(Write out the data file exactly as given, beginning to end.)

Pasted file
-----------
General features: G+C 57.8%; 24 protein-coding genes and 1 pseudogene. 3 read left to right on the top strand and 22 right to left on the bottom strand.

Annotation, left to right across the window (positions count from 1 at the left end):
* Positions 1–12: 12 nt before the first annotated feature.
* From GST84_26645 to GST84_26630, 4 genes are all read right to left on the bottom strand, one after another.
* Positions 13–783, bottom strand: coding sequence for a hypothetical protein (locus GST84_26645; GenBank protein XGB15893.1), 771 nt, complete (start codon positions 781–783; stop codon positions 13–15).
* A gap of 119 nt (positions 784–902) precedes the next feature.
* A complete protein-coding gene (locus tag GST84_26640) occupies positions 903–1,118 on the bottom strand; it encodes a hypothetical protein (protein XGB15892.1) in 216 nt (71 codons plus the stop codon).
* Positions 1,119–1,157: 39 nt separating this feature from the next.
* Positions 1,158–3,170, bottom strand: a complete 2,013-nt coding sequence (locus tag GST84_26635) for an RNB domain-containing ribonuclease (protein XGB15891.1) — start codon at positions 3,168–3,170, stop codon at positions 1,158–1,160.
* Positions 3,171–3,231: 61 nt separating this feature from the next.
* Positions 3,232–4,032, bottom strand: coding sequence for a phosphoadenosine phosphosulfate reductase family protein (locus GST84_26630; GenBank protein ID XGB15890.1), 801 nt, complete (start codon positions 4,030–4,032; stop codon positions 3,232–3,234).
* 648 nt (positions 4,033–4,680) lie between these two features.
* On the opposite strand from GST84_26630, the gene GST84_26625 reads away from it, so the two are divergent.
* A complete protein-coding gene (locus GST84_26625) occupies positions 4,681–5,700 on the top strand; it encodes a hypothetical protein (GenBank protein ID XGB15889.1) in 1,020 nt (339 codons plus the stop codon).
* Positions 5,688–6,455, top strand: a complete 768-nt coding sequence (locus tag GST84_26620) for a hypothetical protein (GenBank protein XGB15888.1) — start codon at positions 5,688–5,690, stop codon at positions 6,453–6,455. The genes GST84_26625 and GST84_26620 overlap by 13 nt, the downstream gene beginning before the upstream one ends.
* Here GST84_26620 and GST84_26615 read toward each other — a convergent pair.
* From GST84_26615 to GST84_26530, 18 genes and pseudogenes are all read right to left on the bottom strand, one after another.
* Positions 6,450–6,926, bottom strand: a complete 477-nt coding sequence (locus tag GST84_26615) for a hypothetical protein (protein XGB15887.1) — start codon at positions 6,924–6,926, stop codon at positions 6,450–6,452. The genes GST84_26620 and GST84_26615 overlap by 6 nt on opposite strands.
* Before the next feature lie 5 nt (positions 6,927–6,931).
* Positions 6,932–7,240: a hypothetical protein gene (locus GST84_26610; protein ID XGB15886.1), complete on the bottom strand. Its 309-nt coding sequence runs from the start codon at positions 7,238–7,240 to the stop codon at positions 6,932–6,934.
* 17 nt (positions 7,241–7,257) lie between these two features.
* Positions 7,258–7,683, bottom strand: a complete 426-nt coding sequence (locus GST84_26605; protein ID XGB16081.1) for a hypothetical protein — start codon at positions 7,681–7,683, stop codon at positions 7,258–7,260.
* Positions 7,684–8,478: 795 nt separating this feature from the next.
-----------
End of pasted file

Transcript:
General features: G+C 57.8%; 24 protein-coding genes and 1 pseudogene. 3 read left to right on the top strand and 22 right to left on the bottom strand.

Annotation, left to right across the window (positions count from 1 at the left end):
* Positions 1–12: 12 nt before the first annotated feature.
* From GST84_26645 to GST84_26630, 4 genes are all read right to left on the bottom strand, one after another.
* Positions 13–783, bottom strand: coding sequence for a hypothetical protein (locus GST84_26645; GenBank protein XGB15893.1), 771 nt, complete (start codon positions 781–783; stop codon positions 13–15).
* A gap of 119 nt (positions 784–902) precedes the next feature.
* A complete protein-coding gene (locus tag GST84_26640) occupies positions 903–1,118 on the bottom strand; it encodes a hypothetical protein (protein XGB15892.1) in 216 nt (71 codons plus the stop codon).
* Positions 1,119–1,157: 39 nt separating this feature from the next.
* Positions 1,158–3,170, bottom strand: a complete 2,013-nt coding sequence (locus tag GST84_26635) for an RNB domain-containing ribonuclease (protein XGB15891.1) — start codon at positions 3,168–3,170, stop codon at positions 1,158–1,160.
* Positions 3,171–3,231: 61 nt separating this feature from the next.
* Positions 3,232–4,032, bottom strand: coding sequence for a phosphoadenosine phosphosulfate reductase family protein (locus GST84_26630; GenBank protein ID XGB15890.1), 801 nt, complete (start codon positions 4,030–4,032; stop codon positions 3,232–3,234).
* 648 nt (positions 4,033–4,680) lie between these two features.
* On the opposite strand from GST84_26630, the gene GST84_26625 reads away from it, so the two are divergent.
* A complete protein-coding gene (locus GST84_26625) occupies positions 4,681–5,700 on the top strand; it encodes a hypothetical protein (GenBank protein ID XGB15889.1) in 1,020 nt (339 codons plus the stop codon).
* Positions 5,688–6,455, top strand: a complete 768-nt coding sequence (locus tag GST84_26620) for a hypothetical protein (GenBank protein XGB15888.1) — start codon at positions 5,688–5,690, stop codon at positions 6,453–6,455. The genes GST84_26625 and GST84_26620 overlap by 13 nt, the downstream gene beginning before the upstream one ends.
* Here GST84_26620 and GST84_26615 read toward each other — a convergent pair.
* From GST84_26615 to GST84_26530, 18 genes and pseudogenes are all read right to left on the bottom strand, one after another.
* Positions 6,450–6,926, bottom strand: a complete 477-nt coding sequence (locus tag GST84_26615) for a hypothetical protein (protein XGB15887.1) — start codon at positions 6,924–6,926, stop codon at positions 6,450–6,452. The genes GST84_26620 and GST84_26615 overlap by 6 nt on opposite strands.
* Before the next feature lie 5 nt (positions 6,927–6,931).
* Positions 6,932–7,240: a hypothetical protein gene (locus GST84_26610; protein ID XGB15886.1), complete on the bottom strand. Its 309-nt coding sequence runs from the start codon at positions 7,238–7,240 to the stop codon at positions 6,932–6,934.
* 17 nt (positions 7,241–7,257) lie between these two features.
* Positions 7,258–7,683, bottom strand: a complete 426-nt coding sequence (locus GST84_26605; protein ID XGB16081.1) for a hypothetical protein — start codon at positions 7,681–7,683, stop codon at positions 7,258–7,260.
* Positions 7,684–8,478: 795 nt separating this feature from the next.